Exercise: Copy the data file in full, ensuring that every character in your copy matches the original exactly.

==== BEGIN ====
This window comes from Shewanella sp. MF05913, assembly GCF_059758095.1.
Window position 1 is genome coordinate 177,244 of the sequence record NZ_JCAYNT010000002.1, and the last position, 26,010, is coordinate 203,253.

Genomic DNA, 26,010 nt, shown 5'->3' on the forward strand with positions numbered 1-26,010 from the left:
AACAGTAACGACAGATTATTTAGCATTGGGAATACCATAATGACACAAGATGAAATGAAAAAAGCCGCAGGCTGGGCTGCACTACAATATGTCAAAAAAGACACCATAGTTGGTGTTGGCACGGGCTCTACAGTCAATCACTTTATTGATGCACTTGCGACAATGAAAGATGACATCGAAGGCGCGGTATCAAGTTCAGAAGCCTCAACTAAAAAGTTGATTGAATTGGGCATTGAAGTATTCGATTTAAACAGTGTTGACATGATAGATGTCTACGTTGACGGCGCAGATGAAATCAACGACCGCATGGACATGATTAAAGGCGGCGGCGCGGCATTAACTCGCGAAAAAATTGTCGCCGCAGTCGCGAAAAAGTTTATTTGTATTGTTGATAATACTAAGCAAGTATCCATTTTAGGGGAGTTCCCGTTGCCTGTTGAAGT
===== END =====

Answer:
This window comes from Shewanella sp. MF05913, assembly GCF_059758095.1.
Window position 1 is genome coordinate 177,244 of the sequence record NZ_JCAYNT010000002.1, and the last position, 26,010, is coordinate 203,253.

Genomic DNA, 26,010 nt, shown 5'->3' on the forward strand with positions numbered 1-26,010 from the left:
AACAGTAACGACAGATTATTTAGCATTGGGAATACCATAATGACACAAGATGAAATGAAAAAAGCCGCAGGCTGGGCTGCACTACAATATGTCAAAAAAGACACCATAGTTGGTGTTGGCACGGGCTCTACAGTCAATCACTTTATTGATGCACTTGCGACAATGAAAGATGACATCGAAGGCGCGGTATCAAGTTCAGAAGCCTCAACTAAAAAGTTGATTGAATTGGGCATTGAAGTATTCGATTTAAACAGTGTTGACATGATAGATGTCTACGTTGACGGCGCAGATGAAATCAACGACCGCATGGACATGATTAAAGGCGGCGGCGCGGCATTAACTCGCGAAAAAATTGTCGCCGCAGTCGCGAAAAAGTTTATTTGTATTGTTGATAATACTAAGCAAGTATCCATTTTAGGGGAGTTCCCGTTGCCTGTTGAAGT